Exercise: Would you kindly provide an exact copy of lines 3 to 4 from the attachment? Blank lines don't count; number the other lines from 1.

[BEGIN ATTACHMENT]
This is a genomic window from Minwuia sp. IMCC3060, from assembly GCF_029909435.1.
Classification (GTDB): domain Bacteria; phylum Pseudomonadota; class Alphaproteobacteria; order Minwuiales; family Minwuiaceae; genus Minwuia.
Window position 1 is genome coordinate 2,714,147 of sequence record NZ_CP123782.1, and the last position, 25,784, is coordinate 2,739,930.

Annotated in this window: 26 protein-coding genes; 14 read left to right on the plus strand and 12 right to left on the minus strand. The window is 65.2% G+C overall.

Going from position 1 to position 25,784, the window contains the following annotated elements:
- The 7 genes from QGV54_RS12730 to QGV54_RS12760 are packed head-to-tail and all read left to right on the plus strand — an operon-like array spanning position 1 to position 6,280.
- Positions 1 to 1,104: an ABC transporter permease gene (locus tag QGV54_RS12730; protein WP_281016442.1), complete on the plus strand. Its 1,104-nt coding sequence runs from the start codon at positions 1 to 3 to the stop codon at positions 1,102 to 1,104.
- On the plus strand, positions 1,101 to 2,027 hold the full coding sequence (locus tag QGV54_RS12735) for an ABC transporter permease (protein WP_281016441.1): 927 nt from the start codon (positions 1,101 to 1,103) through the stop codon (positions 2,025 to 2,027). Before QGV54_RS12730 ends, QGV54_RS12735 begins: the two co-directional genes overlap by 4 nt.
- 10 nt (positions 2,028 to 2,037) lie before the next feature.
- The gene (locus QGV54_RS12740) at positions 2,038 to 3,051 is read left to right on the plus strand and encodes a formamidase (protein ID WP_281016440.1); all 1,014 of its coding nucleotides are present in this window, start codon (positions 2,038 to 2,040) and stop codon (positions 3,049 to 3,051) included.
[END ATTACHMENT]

Window position 1 is genome coordinate 2,714,147 of sequence record NZ_CP123782.1, and the last position, 25,784, is coordinate 2,739,930.

Annotated in this window: 26 protein-coding genes; 14 read left to right on the plus strand and 12 right to left on the minus strand. The window is 65.2% G+C overall.